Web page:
I finished THE DEAD AND THE GONE earlier this evening. Not that I wanted to. I inhaled your story and I did not want to come back out. I sobbed and wept as the story came to an ending I didn't want to happen but knew it must... Thank you for giving us Alex, Bri and Julie. I loved them and I will miss their presence. I pray your characters have found a haven of safety and life. {}

-Pamela Ross

Susan Beth Pfeffer said...

Thank you Writerross.

I loved the characters in the dead & the gone.

There was a moment when Bri was away from home, and Alex and Julie speak to her on the phone, that I felt like I was reuniting with an old friend myself.

I'm glad you felt that same connection.

Anonymous said...

That is what a great book does. Connects. Breathes. Moves. Feels. Exists in the page and outside the covers.

Even Carlos, Mami and Papi felt real, although we only meet them through the children's eyes. Brilliant.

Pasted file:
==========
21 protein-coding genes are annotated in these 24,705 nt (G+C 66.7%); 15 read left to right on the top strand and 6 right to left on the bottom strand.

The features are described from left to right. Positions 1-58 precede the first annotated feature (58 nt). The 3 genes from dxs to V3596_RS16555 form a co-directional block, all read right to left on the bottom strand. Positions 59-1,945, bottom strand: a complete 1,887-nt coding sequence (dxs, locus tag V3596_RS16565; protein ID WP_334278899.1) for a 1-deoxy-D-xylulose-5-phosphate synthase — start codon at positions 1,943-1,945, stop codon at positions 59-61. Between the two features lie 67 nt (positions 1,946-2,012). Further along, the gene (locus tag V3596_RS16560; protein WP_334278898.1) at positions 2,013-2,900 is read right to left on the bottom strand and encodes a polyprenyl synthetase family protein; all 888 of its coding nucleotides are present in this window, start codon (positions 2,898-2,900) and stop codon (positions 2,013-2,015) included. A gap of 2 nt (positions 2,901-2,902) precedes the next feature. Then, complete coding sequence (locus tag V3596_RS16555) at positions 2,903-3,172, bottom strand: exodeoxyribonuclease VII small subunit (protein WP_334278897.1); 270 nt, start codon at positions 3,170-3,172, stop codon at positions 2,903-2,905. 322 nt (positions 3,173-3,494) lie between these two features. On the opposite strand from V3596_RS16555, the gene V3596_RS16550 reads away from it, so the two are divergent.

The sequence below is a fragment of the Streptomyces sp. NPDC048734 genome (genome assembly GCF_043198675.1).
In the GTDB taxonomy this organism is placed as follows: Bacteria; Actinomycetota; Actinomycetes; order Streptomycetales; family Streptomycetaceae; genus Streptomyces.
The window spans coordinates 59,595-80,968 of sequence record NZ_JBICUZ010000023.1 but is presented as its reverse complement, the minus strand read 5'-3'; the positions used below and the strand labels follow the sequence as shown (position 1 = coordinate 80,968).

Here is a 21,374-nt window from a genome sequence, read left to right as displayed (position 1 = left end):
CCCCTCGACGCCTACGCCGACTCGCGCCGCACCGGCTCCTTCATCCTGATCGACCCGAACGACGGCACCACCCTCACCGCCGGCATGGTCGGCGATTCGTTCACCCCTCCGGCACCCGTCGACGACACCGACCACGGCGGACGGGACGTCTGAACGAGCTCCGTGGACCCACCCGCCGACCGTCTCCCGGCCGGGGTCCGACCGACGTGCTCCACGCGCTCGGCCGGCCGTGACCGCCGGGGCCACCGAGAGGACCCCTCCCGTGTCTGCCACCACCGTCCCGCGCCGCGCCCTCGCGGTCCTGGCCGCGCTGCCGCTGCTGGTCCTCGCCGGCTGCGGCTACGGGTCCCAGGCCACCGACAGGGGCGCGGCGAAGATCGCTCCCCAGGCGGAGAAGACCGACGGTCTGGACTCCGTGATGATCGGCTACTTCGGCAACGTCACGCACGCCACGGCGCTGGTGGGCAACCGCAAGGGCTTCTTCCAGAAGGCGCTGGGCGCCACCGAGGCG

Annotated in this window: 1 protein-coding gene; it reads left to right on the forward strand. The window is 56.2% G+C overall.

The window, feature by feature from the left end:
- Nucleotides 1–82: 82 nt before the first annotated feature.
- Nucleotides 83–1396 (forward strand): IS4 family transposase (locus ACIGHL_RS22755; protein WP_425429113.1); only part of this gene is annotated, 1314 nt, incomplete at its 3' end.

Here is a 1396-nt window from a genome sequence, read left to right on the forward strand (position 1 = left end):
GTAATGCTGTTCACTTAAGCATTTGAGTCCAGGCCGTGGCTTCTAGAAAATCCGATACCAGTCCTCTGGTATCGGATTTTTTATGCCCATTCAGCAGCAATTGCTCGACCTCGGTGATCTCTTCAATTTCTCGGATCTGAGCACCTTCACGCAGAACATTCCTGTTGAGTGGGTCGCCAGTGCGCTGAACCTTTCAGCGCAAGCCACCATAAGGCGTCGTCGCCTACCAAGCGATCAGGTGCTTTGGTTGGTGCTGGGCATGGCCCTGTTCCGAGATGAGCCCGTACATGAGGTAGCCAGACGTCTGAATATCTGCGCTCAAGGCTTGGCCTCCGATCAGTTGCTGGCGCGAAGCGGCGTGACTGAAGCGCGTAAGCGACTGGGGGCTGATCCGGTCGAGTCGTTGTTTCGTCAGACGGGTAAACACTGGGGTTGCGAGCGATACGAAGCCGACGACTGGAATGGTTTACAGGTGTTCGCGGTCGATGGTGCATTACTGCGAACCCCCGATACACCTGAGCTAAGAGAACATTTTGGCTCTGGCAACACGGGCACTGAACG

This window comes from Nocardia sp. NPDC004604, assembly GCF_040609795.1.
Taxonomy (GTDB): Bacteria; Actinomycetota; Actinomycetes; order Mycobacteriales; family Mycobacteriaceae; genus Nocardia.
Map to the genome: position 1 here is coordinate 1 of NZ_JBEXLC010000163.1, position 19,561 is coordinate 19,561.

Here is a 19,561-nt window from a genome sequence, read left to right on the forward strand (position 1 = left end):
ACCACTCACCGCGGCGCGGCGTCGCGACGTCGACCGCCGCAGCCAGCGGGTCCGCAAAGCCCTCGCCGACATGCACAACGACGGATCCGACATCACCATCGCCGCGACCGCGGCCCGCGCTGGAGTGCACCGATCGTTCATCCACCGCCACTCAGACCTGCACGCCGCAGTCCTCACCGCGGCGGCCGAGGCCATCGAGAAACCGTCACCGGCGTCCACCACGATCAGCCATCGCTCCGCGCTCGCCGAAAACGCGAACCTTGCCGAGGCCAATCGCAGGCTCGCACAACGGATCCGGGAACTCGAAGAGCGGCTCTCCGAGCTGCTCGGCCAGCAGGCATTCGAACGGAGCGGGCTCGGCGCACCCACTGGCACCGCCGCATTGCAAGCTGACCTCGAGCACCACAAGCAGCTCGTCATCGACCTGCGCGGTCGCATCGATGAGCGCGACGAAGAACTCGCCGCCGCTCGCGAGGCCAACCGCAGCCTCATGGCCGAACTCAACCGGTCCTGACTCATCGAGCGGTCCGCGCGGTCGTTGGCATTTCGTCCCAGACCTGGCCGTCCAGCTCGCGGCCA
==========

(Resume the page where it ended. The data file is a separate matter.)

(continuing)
I didn't know how you were going to follow-up with a corresponding story to the equally powerful LIFE AS WE KNEW IT. I think the shift in the main character's POV == from 1st to 3rd== was a perfect way to tell the story in different ways.

I have hope for and because of the Morales. Thank you for painting them into life.

-Pamela (still thinking about how I cried last night, finding it hard to breathe as I approached the ending --and I am not ashamed to admit I did)

Susan Beth Pfeffer said...

Hi Pamela and thank you again-

I felt like I really understood the family dynamics in d&g, that Mami's favorites were Alex and Bri (the children she had the biggest dreams for, and who reflected her own ambitions and beliefs) and Papi's were Carlos and Julie.